Young people, an audience that is used to the fast pace of Internet and social media, often prefer highlights than watching an entire live game. While the latter could take at least two hours per game, highlights allow them to watch in just a few minutes the best actions of multiple games.

In a survey in which 35 respondents were consulted, 37.1% said to watch only one or two live soccer games per month, while 22.9% don’t watch any live soccer games at all. However, 48.6% people watch five or more soccer highlights videos per week, 22.9% watch at least three or four, 20% only one or two, but only 8.6% don’t even watch highlights.

Still, people who consume highlights will probably have experienced that it is not that easy as it seems. Highlights are sometimes difficult to find, and in some cases (depending on the area), they cannot be reproduced. There are multiple ways to look for highlights, but the results are not always satisfying.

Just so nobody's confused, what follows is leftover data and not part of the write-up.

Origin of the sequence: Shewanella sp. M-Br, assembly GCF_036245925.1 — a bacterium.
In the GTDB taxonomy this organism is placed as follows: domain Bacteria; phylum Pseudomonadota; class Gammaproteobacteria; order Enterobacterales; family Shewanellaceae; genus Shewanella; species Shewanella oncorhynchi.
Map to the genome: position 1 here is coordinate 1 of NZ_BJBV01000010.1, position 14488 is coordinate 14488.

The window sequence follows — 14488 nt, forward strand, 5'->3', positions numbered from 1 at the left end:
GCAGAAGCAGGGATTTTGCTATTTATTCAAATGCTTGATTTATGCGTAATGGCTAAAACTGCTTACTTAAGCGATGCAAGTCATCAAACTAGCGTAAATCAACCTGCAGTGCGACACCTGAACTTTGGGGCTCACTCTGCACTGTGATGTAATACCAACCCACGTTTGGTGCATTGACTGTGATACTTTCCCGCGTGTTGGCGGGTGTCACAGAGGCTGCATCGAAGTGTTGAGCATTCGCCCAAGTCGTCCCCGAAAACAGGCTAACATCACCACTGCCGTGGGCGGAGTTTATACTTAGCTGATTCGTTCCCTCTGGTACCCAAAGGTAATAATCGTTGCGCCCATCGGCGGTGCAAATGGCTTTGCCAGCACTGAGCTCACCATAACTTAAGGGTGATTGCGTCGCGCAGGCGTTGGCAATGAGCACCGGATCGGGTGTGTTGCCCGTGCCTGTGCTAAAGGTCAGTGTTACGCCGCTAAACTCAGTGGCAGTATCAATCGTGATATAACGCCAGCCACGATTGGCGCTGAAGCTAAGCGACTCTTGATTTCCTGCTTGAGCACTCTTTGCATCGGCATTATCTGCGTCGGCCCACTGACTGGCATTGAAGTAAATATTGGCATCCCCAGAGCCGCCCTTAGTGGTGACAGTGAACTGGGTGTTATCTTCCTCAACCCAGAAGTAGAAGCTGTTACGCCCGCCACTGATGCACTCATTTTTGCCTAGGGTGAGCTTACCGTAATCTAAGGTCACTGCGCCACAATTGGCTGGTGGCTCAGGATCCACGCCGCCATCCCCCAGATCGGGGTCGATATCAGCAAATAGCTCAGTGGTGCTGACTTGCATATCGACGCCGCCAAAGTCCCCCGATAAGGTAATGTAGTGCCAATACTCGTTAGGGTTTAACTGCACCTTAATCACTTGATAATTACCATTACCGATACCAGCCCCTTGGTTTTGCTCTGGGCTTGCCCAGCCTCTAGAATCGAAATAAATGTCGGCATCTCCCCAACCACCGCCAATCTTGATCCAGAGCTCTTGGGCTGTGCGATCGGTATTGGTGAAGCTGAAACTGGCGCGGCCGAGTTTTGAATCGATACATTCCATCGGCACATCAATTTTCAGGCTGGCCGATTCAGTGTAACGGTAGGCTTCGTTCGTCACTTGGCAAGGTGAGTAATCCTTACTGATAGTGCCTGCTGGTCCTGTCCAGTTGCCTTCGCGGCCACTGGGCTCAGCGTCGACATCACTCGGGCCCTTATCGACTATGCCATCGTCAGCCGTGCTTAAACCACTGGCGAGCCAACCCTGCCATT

Lots of platforms, lack of satisfaction

When someone wants to catch the best moments of a game they missed, they have many ways to look for them: YouTube, Instagram, Twitter, Scores Apps, ESPN and other TV channel digital platforms.

34 respondents mentioned 13 different platforms in which they consume sports highlights. Most of them take to YouTube (94.1%), but they can also look for them on Instagram (44.1%), Twitter (20.6%), Scores App (14.7%), or Streaming Apps like Paramount+, ESPN+, or Peacock (11.8%). Additionally, viewers take to TikTok (5.9%), Google, Sport5, Reddit, TV news feeds,, TV news, Google display (2.9%).